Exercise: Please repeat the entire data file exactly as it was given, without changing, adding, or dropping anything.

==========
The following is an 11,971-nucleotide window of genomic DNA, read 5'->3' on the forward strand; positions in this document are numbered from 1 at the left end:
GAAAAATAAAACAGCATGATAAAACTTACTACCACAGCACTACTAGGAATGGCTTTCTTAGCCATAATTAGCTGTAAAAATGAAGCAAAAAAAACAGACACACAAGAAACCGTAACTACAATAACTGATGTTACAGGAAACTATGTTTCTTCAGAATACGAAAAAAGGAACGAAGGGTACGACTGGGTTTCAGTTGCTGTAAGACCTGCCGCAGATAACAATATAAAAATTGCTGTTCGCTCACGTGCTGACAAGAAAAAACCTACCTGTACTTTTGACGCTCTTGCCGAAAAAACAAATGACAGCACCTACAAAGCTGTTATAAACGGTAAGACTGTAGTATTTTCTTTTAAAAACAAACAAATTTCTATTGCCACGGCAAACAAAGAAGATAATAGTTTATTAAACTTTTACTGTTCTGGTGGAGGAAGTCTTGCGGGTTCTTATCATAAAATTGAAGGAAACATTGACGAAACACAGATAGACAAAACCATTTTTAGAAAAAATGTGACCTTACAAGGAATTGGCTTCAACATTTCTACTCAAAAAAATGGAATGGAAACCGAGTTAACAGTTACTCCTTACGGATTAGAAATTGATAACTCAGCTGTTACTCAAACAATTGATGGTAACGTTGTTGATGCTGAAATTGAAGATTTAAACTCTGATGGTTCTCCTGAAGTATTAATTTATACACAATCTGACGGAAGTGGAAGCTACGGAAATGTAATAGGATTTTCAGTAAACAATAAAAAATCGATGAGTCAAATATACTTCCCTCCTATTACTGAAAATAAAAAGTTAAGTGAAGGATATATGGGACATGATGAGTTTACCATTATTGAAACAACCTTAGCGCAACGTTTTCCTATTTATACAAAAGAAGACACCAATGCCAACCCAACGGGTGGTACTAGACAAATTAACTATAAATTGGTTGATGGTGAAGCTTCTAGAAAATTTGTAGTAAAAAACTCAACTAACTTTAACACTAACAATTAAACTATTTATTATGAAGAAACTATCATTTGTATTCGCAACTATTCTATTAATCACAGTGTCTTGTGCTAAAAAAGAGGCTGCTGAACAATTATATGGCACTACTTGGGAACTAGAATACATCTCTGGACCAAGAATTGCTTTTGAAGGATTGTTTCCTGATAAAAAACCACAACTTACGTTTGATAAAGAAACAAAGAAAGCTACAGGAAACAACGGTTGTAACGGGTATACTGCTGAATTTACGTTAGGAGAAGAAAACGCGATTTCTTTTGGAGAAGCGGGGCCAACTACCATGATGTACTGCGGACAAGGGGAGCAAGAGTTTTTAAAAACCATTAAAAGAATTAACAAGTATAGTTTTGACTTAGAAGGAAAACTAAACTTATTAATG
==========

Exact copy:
The following is an 11,971-nucleotide window of genomic DNA, read 5'->3' on the forward strand; positions in this document are numbered from 1 at the left end:
GAAAAATAAAACAGCATGATAAAACTTACTACCACAGCACTACTAGGAATGGCTTTCTTAGCCATAATTAGCTGTAAAAATGAAGCAAAAAAAACAGACACACAAGAAACCGTAACTACAATAACTGATGTTACAGGAAACTATGTTTCTTCAGAATACGAAAAAAGGAACGAAGGGTACGACTGGGTTTCAGTTGCTGTAAGACCTGCCGCAGATAACAATATAAAAATTGCTGTTCGCTCACGTGCTGACAAGAAAAAACCTACCTGTACTTTTGACGCTCTTGCCGAAAAAACAAATGACAGCACCTACAAAGCTGTTATAAACGGTAAGACTGTAGTATTTTCTTTTAAAAACAAACAAATTTCTATTGCCACGGCAAACAAAGAAGATAATAGTTTATTAAACTTTTACTGTTCTGGTGGAGGAAGTCTTGCGGGTTCTTATCATAAAATTGAAGGAAACATTGACGAAACACAGATAGACAAAACCATTTTTAGAAAAAATGTGACCTTACAAGGAATTGGCTTCAACATTTCTACTCAAAAAAATGGAATGGAAACCGAGTTAACAGTTACTCCTTACGGATTAGAAATTGATAACTCAGCTGTTACTCAAACAATTGATGGTAACGTTGTTGATGCTGAAATTGAAGATTTAAACTCTGATGGTTCTCCTGAAGTATTAATTTATACACAATCTGACGGAAGTGGAAGCTACGGAAATGTAATAGGATTTTCAGTAAACAATAAAAAATCGATGAGTCAAATATACTTCCCTCCTATTACTGAAAATAAAAAGTTAAGTGAAGGATATATGGGACATGATGAGTTTACCATTATTGAAACAACCTTAGCGCAACGTTTTCCTATTTATACAAAAGAAGACACCAATGCCAACCCAACGGGTGGTACTAGACAAATTAACTATAAATTGGTTGATGGTGAAGCTTCTAGAAAATTTGTAGTAAAAAACTCAACTAACTTTAACACTAACAATTAAACTATTTATTATGAAGAAACTATCATTTGTATTCGCAACTATTCTATTAATCACAGTGTCTTGTGCTAAAAAAGAGGCTGCTGAACAATTATATGGCACTACTTGGGAACTAGAATACATCTCTGGACCAAGAATTGCTTTTGAAGGATTGTTTCCTGATAAAAAACCACAACTTACGTTTGATAAAGAAACAAAGAAAGCTACAGGAAACAACGGTTGTAACGGGTATACTGCTGAATTTACGTTAGGAGAAGAAAACGCGATTTCTTTTGGAGAAGCGGGGCCAACTACCATGATGTACTGCGGACAAGGGGAGCAAGAGTTTTTAAAAACCATTAAAAGAATTAACAAGTATAGTTTTGACTTAGAAGGAAAACTAAACTTATTAATG